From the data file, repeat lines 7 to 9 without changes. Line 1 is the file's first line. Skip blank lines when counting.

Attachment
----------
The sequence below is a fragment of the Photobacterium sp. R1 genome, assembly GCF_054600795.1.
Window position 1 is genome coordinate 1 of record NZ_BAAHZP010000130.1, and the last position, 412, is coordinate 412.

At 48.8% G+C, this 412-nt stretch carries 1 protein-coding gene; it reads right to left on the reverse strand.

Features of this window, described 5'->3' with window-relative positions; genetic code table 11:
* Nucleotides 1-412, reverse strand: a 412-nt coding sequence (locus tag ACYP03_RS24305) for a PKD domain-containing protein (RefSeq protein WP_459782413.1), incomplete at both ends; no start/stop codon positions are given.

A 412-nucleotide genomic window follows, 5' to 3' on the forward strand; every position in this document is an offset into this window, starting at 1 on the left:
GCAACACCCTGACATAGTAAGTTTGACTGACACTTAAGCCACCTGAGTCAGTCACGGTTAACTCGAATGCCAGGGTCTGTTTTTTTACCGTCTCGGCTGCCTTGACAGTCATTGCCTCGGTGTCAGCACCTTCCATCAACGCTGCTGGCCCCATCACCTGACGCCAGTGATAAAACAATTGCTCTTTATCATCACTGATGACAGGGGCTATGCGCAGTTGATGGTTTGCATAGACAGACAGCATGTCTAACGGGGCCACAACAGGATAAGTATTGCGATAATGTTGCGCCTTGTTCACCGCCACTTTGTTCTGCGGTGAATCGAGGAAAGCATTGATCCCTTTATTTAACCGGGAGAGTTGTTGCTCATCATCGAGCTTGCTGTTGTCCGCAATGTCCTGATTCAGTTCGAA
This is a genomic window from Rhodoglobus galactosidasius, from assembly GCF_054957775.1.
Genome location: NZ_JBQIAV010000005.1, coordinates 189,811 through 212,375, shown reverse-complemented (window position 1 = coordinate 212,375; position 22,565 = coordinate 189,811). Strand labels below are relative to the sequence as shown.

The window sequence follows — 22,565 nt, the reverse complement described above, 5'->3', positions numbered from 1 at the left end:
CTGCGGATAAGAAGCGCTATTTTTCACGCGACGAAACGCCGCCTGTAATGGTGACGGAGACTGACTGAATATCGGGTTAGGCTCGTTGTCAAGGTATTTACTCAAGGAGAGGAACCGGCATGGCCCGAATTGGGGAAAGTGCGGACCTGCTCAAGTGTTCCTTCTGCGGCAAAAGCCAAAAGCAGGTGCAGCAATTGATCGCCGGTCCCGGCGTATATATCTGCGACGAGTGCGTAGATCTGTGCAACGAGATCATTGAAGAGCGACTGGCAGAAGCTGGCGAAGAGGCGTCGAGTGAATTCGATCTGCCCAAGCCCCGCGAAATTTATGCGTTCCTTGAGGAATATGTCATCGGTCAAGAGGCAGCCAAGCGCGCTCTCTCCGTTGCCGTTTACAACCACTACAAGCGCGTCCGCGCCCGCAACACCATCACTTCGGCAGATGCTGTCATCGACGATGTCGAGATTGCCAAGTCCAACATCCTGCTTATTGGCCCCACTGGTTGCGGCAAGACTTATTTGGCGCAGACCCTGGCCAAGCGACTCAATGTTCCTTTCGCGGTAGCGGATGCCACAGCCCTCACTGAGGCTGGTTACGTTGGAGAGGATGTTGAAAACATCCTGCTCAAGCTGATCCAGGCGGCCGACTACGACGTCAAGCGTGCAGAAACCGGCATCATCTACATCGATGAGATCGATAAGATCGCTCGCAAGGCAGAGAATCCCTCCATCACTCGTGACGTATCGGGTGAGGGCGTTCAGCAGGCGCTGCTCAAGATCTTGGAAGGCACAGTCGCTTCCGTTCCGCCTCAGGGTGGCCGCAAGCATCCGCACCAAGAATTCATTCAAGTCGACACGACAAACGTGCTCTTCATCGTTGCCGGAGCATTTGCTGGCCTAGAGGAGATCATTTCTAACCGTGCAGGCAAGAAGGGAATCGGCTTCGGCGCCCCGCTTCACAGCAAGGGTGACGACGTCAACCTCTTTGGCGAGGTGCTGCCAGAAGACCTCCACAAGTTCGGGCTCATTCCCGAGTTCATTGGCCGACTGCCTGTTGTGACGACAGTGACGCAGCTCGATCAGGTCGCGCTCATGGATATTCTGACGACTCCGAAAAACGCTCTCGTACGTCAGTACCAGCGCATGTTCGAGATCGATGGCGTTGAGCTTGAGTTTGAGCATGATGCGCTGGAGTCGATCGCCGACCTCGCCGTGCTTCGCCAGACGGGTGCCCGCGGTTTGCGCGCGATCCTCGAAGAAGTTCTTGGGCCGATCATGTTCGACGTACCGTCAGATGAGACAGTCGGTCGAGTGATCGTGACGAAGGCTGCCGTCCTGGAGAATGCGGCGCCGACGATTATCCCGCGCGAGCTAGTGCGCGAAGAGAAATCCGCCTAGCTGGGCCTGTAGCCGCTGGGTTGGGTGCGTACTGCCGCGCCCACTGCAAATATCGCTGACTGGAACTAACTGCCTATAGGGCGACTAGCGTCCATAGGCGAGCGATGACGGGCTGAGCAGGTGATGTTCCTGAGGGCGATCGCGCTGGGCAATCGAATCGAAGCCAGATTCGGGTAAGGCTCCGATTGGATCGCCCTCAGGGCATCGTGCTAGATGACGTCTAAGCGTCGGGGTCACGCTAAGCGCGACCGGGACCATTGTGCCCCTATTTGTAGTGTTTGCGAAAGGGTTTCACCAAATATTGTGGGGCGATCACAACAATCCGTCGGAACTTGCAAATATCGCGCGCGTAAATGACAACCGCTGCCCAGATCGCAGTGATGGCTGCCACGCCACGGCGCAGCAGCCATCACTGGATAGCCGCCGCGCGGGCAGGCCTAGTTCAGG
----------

GCAACACCCTGACATAGTAAGTTTGACTGACACTTAAGCCACCTGAGTCAGTCACGGTTAACTCGAATGCCAGGGTCTGTTTTTTTACCGTCTCGGCTGCCTTGACAGTCATTGCCTCGGTGTCAGCACCTTCCATCAACGCTGCTGGCCCCATCACCTGACGCCAGTGATAAAACAATTGCTCTTTATCATCACTGATGACAGGGGCTATGCGCAGTTGATGGTTTGCATAGACAGACAGCATGTCTAACGGGGCCACAACAGGATAAGTATTGCGATAATGTTGCGCCTTGTTCACCGCCACTTTGTTCTGCGGTGAATCGAGGAAAGCATTGATCCCTTTATTTAACCGGGAGAGTTGTTGCTCATCATCGAGCTTGCTGTTGTCCGCAATGTCCTGATTCAGTTCGAA
This is a genomic window from Rhodoglobus galactosidasius, from assembly GCF_054957775.1.
Genome location: NZ_JBQIAV010000005.1, coordinates 189,811 through 212,375, shown reverse-complemented (window position 1 = coordinate 212,375; position 22,565 = coordinate 189,811). Strand labels below are relative to the sequence as shown.